Photo/Dennis Myers Lucy Flores was candid in legislative testimony, and she now may be paying a price.

Democratic lieutenant governor nominee Lucy Flores likes to talk about education, economic development, tourism, health care. But what bewitches those who cover her campaign is the fact that she had an abortion.

“Finally, a Politician Admits to Having an Abortion Simply Because She Wasn’t Ready for a Baby” was the headline on a July 14 Slate piece by Brooklyn writer Amanda Marcotte.

At the Weekly Standard, it’s “Politician Talks Up Her Abortion on Campaign Trail” over a July 8 article by Daniel Halper.

Salon’s July 8 article by Katie McDonough didn’t get it into the headline (“The left’s new hero emerges: Why Lucy Flores’ candid advocacy is so important”) but that’s what its story was about: “When any woman shares her abortion story, she creates space for others to do the same.”

Flores described her experience with abortion on April 1 last year in Assembly Education Committee testimony supporting changes in sex education law. She described being raised in adolescence by a single father after her mother left the household. There was nothing like sex education in their home, she said, and all of her sisters, she said, had become pregnant before her.

“One was 14 years old when she got pregnant with twins,” she said. “That is what I had to learn from. … I always said that I was the only one who didn’t have kids in their teen-aged years. That’s because at 16, I got an abortion, and it was a very difficult thing for me to do.”

She approached her father for help in obtaining the abortion, she said.

“I wanted to do better and I knew I couldn’t do that if I had a baby, just like everyone else [in the family]. My dad gave me the money, and I went with a friend of mine, and I will never forget that, having that done. … And so how do we prevent this? We prevent by education. We prevent by giving them the information and the resources that they need, so they don’t have to go to their dad and say, ’I need $200 for an abortion.’”

After that teen experience, Flores went on to get a general equivalency high school diploma, graduated from the University of Southern California and then law school. She is now in her second term in the Nevada Assembly.

While the Weekly Standard says she “talks up” the experience on the campaign trail, she has not. The word abortion does not appear on her website, certainly not on the page devoted to issues. It features an MSNBC story on her, but ends the text before it reaches the portion that mentions the abortion. And Flores seems aware that the matter could overwhelm her other messages, because far from talking it up, her staff is discouraging it. When the RN&R sought an interview with her on the subject on July 23, we were told she was busy the rest of the day. When we asked about July 24, we were told she was “booked solid” that day too, and also “through the weekend. She’s spoken at length publicly about this issue. Sorry we can’t accommodate you on this occasion but do let us know if you have other topics you would like to cover in future.”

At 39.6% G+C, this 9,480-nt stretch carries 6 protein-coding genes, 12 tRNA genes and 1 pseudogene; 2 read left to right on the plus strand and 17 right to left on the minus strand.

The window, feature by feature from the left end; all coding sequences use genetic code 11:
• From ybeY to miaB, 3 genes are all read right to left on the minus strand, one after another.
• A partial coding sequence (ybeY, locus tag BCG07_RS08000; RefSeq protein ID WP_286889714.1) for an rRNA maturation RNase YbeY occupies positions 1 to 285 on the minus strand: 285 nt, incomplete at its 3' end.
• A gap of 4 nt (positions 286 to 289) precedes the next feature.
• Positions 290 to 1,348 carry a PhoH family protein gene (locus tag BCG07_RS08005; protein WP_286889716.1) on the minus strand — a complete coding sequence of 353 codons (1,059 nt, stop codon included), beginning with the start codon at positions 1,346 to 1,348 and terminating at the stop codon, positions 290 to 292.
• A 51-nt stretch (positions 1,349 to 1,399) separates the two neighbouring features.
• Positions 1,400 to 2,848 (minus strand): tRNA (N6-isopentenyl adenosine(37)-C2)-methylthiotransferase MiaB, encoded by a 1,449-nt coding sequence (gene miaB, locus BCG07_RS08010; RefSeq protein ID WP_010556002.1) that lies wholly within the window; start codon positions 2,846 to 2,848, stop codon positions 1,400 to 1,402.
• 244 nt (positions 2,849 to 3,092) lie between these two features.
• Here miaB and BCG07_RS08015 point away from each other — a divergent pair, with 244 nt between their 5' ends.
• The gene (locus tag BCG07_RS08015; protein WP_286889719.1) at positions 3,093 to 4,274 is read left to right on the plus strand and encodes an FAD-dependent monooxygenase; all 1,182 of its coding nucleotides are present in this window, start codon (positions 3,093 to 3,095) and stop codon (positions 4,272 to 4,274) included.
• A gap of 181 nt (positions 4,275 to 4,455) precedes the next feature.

Rather, it appears that it’s reporters who are more preoccupied by Flores’ year-old committee testimony. And some of them want to see it spun in certain ways as it plays out during the campaign. McDonough at Salon objects to the way the abortion issue is incessantly filtered through the lens of opponents.

“If more women like Flores started coming out with their own experiences about abortion care—how far they had to drive to reach a clinic, how much it cost them, the protesters they confronted on their way, their experience with the doctors and clinic staff—it would demystify the experience for the many Americans who are getting their information about reproductive healthcare from caveman fools like Lindsey Graham and Rick Perry,” McDonough wrote. “We’re long overdue for some common sense and reality checking in our debates about reproductive health care. Lucy Flores was willing to step up. Who’s next?”